View Poll Results: How many Charlie Parker tunes do you know?

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75. You may not vote on this poll
  • I don't know any

    16 21.33%
  • A couple

    32 42.67%
  • A half dozen or so

    17 22.67%
  • At least a dozen, probably a few more

    6 8.00%
  • Twenty, easy, probably more

    4 5.33%
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  1. #101

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    I know folks say that, but "Steps" is a pretty simple, catchy melody.

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    The Jazz Guitar Chord Dictionary
     
  3. #102

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    Sometimes one's ears can be opened by "guided listening". I found this pretty interesting

    THE DOZENS: STEVE COLEMAN ON CHARLIE PARKER ? Jazz.com | Jazz Music? Jazz Artists? Jazz News

    Steve Coleman is pretty good at articulating the depth of this music.

  4. #103

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    Quote Originally Posted by princeplanet View Post
    Obvious, really? Many of us feel that Giant Steps sounds more like an "exercise" than anything Parker ever played....
    thought i read somewhere that it was in fact based upon an exercise.

  5. #104

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    Quote Originally Posted by nick1994 View Post
    I think that the heads are just as valuable as the solos, a lot of it is the same language.
    Sure, if you break it down to cells, but I find the longer phrasing in typical Bebop heads too angular and arhythmic (which is the whole point of Bop, really) for my taste. Personally, I get more from seeing how Bird lines flow from chord to chord in his longer unbroken lines. Hard Bop grew out of the same idea, I guess, to straighten out the rhythm and make it less jerky, or quirky.

    That's why I listen to more Jackie McClean than Bird these days, but I did enough homework on Bird to know that's where Jackie got his whole bag.... But yeah, you hear elements of Bird in nearly every great player that followed, even Dolphy. That's why you gotta go to the source to understand post war Jazz...

  6. #105

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    Quote Originally Posted by Dutchbopper View Post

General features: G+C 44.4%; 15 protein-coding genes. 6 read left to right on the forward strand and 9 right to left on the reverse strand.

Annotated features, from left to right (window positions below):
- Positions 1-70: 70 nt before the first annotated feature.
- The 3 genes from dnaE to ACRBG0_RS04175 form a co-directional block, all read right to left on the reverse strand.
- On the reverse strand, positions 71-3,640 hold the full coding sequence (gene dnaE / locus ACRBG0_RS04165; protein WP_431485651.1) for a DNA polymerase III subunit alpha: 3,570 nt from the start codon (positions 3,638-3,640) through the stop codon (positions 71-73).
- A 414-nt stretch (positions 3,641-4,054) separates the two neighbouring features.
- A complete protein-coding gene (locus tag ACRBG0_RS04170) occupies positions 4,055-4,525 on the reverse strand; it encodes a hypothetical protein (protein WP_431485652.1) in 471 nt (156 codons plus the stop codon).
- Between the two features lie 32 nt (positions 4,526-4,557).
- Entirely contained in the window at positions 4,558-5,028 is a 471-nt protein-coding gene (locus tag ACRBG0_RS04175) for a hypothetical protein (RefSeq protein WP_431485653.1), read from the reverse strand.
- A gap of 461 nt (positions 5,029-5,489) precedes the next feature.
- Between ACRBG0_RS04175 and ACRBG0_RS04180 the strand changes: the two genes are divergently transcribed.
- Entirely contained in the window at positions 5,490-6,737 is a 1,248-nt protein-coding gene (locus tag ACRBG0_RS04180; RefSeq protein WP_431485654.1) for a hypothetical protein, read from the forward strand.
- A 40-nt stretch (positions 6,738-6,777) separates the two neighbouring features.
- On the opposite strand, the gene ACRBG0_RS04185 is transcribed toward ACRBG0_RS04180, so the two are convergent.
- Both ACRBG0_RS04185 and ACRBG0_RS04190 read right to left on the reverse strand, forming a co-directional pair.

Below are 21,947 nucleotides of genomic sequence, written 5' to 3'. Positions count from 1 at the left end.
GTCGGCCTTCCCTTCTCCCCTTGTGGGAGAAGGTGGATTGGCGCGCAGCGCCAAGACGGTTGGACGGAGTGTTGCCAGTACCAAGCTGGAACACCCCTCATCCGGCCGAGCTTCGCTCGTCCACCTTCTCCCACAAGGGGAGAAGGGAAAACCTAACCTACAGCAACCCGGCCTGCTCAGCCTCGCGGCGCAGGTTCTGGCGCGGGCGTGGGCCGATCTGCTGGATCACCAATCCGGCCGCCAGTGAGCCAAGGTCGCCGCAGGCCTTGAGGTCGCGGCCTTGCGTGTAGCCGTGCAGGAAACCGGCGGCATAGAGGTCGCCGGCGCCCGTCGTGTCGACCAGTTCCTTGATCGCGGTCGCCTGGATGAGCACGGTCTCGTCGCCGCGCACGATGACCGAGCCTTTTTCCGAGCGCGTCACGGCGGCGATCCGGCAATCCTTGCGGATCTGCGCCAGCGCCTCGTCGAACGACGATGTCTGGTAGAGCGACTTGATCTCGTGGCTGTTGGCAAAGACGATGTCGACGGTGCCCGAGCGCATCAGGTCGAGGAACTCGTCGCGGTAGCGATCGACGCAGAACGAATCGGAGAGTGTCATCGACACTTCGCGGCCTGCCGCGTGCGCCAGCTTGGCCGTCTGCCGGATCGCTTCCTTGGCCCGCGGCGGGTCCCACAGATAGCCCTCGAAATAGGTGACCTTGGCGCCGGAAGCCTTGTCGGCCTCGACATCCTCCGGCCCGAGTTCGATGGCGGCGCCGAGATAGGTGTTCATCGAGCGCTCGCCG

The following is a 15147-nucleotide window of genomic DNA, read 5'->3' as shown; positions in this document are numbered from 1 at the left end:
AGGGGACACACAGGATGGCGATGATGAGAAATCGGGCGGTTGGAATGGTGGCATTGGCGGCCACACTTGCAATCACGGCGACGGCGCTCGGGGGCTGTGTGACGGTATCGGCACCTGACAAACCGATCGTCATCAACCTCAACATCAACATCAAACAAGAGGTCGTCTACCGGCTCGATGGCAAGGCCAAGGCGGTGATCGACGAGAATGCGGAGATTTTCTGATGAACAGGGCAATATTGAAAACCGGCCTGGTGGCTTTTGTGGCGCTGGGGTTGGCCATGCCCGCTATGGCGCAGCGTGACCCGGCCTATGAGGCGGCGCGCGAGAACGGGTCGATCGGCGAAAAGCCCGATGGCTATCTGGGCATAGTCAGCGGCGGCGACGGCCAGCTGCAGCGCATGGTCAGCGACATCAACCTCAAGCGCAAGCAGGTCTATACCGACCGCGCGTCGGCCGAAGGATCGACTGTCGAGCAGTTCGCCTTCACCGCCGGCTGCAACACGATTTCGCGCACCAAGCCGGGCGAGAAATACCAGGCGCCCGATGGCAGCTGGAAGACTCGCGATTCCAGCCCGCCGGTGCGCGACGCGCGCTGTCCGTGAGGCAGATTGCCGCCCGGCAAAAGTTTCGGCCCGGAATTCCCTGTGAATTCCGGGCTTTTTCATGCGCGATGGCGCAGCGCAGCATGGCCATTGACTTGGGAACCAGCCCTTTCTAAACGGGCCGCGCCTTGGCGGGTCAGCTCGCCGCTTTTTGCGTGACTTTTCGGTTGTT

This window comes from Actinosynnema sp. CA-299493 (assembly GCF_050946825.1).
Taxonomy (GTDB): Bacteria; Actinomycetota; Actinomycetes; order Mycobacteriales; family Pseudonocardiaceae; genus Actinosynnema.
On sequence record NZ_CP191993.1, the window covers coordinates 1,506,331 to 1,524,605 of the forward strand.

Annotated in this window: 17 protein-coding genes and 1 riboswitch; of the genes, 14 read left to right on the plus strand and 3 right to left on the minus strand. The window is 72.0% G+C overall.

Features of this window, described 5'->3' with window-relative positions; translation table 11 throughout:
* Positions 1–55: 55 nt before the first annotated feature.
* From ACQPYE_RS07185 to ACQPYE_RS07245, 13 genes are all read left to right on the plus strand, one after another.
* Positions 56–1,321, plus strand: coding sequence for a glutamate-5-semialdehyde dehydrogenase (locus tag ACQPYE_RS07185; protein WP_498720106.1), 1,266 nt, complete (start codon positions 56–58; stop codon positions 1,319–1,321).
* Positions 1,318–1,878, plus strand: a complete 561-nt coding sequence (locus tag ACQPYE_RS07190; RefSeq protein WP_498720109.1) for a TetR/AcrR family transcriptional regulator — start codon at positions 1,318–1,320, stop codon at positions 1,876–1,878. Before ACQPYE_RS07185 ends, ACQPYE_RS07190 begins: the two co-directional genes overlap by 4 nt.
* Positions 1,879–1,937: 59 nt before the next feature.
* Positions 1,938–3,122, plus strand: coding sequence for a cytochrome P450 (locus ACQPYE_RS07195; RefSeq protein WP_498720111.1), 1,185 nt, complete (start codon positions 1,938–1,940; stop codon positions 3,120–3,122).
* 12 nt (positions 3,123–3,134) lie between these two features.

Well, most mathematical formulas look like bullshit to me but I would never call a renowned mathematician full of it.

    By your standards, any opinion is sacred? Mmmm ... I completely and utterly disagree.

    DB
    Any opinion is sacred to THEM. Who in the hell is it sacred to? Not you or me. But NOBODY holds the corner on truth. Not even me. .

  7. #106

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    Quote Originally Posted by henryrobinett View Post
    Any opinion is sacred to THEM. Who in the hell is it sacred to? Not you or me. But NOBODY holds the corner on truth.....
    Except Miles, maybe....
    Last edited by princeplanet; 03-23-2015 at 12:50 AM.

  8. #107
    destinytot Guest
    Quote Originally Posted by princeplanet View Post
    ..., soooo, ignoring the side show, what I'd like to know is, do the peeps here get more out of Parker heads, or the solos?. I never understood where people say all the best vocab is in the heads. A lot of my fave Parker vocab is in the solos.
    The solos - rhythm and phrasing.

  9. #108

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    When in doubt quote... you know.. "Imitate......L..

  10. #109
    destinytot Guest
    Is it time to supplement Parker's works with another player's or composer's when developing one's vocabulary and capability, and if so who? (answer limited to 1-2 artists please)
    Fats Navarro's lines and Tadd Dameron's tunes.

  11. #110
    Dutchbopper Guest
    Quote Originally Posted by HighSpeedSpoon View Post
    Soapbox alert ...


    Finally, this is a public forum, and whether we like it or not there are young people tuning in with no other example than the one we set. As you know, they don't see the whole us, but only what we write. So please give some weight to writing with the voice of a father they would like to know face-to-face, and not with the voice of an ill-tempered man at the other end of the internet. You will capture their attention better, teach them more effectively about Charlie Parker, and teach them about a lot more too.

    People here are describing Broyale in terms what he is not. He is not a kid. He is in his mid 30s for crying out loud. I'm not going to father him. Don't do the crime if you can't do the time.

    DB

  12. #111
    destinytot Guest
    Quote Originally Posted by larry graves View Post
    When in doubt quote... you know.. "Imitate......L..
    Looking past the irony, I find an interesting question.